In addition to labour and delivery problems that can occur credited to maternal stress during motherhood, the exposure to maternal stress prenatally may also contribute to sustained impacts on the infant's health status, disease fighting capability, and neurocognitive development (2). As well, babies of women subjected to high degrees of stress look like at risk for particular neurological and psychiatric disorders, including cerebral palsy and schizophrenia, and mental disorders affecting interpersonal, behavioural, and emotional development (4). Ruler and Laplante (kail) performed a longitudinal study evaluating maternal stress during prenatal development and infant's later development and ability. The members were selected based on their location in Quebec, which had been subjected to an ice storm (Kail). The researchers found that the ladies in the analysis experienced lots of stressors because of the ice storm, including a loss of electricity, a loss of or damage to shelter, physical harm, and anxiety and stress over the security of others (Kail). The members were contacted a complete of seven times between June 1998 and the child's sixth birthday (Kail). King and Laplante mentioned that moderate to high maternal exposure to stress is associated with baby cognitive, vocabulary, and play deficits at age group two (Kail). It really is evidenet that research is accessible that outlines the potential negative impact that maternal stress can have on a child during prenatal development.

In newer years, initiatives have been designed to help reduce the amount of stress that a pregnant woman may need to cope with (1). The explanation behind minimizing maternal stress is that "healthy mothers will have healthy pregnancies and deliver healthy babies" (McCain and Mustard, 1999). Corresponding to McCain, Mustard, and Shanker (2007) all degrees of the Canadian government are beginning to invest in a variety of services, campaigns, and programs to help promote and assist women is having a wholesome pregnancy, birth, and later child development. Some specific efforts in reducing a pregnant woman's stress include telephone calls or appointments from a social worker, providing information regarding healthy being pregnant, and help to optimize support from other sociable environments (1). Furthermore, Ruiz and Avant (2005) recognize the necessity for doctors to understand the adverse affects maternal stress can have on an evergrowing child. For instance, nurses should prescreen pregnant patients for increased levels of stress (2). Although there are few reliable options for determining prenatal stress, nurses are encouraged to ask questions and set up a good rapport with the patient to be able to assess stress levels (2).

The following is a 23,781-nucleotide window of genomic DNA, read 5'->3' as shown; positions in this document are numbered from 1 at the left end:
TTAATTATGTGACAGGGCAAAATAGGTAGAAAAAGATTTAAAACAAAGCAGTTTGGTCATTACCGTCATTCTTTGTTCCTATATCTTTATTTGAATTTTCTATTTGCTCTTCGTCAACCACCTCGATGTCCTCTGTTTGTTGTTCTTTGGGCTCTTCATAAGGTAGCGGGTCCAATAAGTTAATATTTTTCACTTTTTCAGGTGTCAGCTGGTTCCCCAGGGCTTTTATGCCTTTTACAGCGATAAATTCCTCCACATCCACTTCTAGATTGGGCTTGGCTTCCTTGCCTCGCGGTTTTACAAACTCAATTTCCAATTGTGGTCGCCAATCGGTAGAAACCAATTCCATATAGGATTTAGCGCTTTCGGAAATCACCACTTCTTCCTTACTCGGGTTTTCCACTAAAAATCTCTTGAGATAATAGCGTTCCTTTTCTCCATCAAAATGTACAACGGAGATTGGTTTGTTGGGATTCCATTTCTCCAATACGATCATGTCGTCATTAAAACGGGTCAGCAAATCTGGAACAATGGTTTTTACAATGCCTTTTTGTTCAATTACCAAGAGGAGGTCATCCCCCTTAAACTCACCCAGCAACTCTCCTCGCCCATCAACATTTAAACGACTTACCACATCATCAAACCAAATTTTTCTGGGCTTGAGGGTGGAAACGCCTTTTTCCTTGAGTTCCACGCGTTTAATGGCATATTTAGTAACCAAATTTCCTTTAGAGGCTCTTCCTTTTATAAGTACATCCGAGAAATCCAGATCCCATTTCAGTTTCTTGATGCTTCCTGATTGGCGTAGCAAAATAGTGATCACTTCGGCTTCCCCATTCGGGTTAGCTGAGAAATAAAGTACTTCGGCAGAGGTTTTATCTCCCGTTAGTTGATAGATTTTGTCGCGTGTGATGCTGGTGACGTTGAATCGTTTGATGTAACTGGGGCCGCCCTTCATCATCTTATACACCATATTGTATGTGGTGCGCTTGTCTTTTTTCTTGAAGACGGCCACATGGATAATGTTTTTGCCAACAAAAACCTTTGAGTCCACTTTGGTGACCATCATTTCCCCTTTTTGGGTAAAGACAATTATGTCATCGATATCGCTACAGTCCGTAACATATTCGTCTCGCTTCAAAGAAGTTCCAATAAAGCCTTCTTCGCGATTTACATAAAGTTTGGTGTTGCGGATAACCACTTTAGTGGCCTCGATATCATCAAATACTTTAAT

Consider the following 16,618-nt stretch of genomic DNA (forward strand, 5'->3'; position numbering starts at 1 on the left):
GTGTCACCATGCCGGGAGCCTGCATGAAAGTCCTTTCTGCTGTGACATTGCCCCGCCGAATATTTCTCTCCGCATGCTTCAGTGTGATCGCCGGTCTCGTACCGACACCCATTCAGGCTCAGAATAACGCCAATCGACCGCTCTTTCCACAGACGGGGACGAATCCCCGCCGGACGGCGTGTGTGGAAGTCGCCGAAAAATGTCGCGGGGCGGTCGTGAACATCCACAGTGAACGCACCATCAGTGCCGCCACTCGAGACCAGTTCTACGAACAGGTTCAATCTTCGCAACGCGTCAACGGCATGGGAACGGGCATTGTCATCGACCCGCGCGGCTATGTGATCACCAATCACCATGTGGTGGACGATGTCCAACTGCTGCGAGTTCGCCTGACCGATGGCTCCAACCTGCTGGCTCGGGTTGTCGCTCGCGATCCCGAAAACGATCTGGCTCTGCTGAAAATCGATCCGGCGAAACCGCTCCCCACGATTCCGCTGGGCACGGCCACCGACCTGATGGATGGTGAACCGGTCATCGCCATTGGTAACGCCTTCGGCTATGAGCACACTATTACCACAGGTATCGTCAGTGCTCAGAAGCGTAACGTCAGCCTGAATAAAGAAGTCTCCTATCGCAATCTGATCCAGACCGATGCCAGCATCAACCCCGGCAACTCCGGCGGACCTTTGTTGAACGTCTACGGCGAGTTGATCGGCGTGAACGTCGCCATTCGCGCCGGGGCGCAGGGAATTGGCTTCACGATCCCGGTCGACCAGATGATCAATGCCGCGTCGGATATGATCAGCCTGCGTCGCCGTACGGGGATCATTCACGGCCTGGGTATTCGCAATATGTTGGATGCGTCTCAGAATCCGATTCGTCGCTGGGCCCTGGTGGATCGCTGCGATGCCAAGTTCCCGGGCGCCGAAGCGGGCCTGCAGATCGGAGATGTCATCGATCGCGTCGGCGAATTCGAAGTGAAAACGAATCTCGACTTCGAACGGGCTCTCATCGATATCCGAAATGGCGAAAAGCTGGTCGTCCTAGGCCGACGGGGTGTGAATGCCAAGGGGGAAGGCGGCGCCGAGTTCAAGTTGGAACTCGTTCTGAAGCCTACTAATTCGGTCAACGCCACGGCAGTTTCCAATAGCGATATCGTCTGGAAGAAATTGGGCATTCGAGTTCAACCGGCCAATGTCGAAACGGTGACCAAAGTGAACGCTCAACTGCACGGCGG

Although little research is out there on this issue of prenatal stress and later labor and birth and infant development issues, there will do information to suggest a link between maternal stress and prenatal development (2). Stress during being pregnant as a teratogen is a subject that is recently gaining more attention (2). Research is accessible that has observed the prospect of labor and birth and labour problems due to maternal stress as well as the probability of language, cognitive, and behavioural deficits in later years (1). Recently, research has shifted to give attention to efforts to reduce or decrease stressors for women during being pregnant (2). **Analysts are advocating for the need for even more research to be completed so that information founded interventions for stress can be developed (2). Overall, research shows that maternal stress has an impact on the expanding fetus and development in later years.